How important is flexible working for candidates?

Being able to work from home or to choose your own hours is often seen as some of the most important perks employers can offer candidates, but now a report has revealed exactly how significant flexible working is for jobseekers.

55% of UK workers say that flexible working is crucial when they decide on their next job, according to a survey from Powwownow. The conference call provider also revealed that 70% of UK staff believe that having the option to decide their own hours, or even work from home, would improve their relationships with colleagues.

Additionally, 73% of respondents wished their employers would offer them the option to work flexibly. 60% claimed to be more productive when they have the option to work in a way that suits them. In fact, 58% said that they’d be more motivated to succeed if provided with the option of flexible working.

Jason Downes is the Managing Director at Powwownow. He says: “Flexible working has clearly become a key aspect that people look for when choosing a job and I therefore believe it plays a crucial part in hiring the top talent.

“It has become more important than ever to find the right work-life balance and people will immediately be attracted to roles that offer this.

“It is really interesting to see that people find their working relationships improve through a flexible way of working, as they are clearly able to leave the office and clear their heads when they feel needed. It is great that this is also having a positive impact on productivity and motivation.”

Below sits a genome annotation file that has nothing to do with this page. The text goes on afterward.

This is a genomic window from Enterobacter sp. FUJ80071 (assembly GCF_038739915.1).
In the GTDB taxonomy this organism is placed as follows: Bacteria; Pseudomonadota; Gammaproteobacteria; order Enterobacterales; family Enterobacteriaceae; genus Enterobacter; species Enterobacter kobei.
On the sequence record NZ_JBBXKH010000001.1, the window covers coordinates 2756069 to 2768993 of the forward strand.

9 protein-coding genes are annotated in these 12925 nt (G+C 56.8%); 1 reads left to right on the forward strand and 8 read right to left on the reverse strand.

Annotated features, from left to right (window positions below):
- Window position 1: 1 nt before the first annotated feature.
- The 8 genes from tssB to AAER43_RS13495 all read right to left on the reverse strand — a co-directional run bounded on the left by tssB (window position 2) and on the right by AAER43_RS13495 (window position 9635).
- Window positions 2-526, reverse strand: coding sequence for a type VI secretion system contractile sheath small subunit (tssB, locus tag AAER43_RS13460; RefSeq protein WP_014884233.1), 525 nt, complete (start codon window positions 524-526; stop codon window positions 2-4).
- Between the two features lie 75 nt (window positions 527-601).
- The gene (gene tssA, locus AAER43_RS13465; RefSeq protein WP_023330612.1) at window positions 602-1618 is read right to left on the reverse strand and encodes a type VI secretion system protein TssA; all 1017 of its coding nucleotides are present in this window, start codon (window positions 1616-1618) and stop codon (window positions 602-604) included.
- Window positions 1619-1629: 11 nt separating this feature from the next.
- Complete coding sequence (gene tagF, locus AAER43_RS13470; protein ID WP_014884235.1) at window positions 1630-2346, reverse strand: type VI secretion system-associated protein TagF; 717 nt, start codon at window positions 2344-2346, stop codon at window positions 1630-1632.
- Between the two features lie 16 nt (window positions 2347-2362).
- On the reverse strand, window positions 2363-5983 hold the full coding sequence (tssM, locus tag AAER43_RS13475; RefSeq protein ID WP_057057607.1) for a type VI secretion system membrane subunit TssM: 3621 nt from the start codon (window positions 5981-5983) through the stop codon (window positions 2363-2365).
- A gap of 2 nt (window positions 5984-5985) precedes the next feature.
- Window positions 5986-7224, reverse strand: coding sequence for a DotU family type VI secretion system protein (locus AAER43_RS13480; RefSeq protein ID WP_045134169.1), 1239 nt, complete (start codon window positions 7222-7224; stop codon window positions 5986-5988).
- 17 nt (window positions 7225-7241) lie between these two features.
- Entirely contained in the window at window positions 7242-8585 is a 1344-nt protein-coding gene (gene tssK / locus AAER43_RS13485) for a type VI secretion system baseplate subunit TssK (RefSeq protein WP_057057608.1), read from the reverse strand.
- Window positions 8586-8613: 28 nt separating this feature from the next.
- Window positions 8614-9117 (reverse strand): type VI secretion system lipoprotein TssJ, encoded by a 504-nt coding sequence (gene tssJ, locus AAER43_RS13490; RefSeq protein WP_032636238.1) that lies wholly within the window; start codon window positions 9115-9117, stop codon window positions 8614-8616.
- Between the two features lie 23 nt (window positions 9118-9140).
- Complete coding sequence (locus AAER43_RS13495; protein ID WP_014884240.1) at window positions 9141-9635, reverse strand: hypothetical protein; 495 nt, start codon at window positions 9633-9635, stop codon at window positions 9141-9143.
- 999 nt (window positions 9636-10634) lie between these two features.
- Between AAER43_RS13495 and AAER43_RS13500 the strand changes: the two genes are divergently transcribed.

Flexible working has long been hailed as a way to keep women in work. The issue was recently highlighted by a survey from Women in Recruitment, an organisation devoted to the rights of women in the recruitment sector. The research, which looked into why women leave the recruitment sector despite often being the highest billers, revealed that 21% of respondents wanted more flexible working opportunities.

Women in Recruitment’s research concluded that the recruitment sector’s culture is too male-oriented. However, not everyone agrees. For instance, Kirstin Duffy, COO at BRUIN, doesn’t believe the recruitment sector is too male-oriented. To solve this issue once and for all, we let the two sides make their cases in the latest issue of Recruitment Grapevine. Check out the Great Debate here.

Comments (0)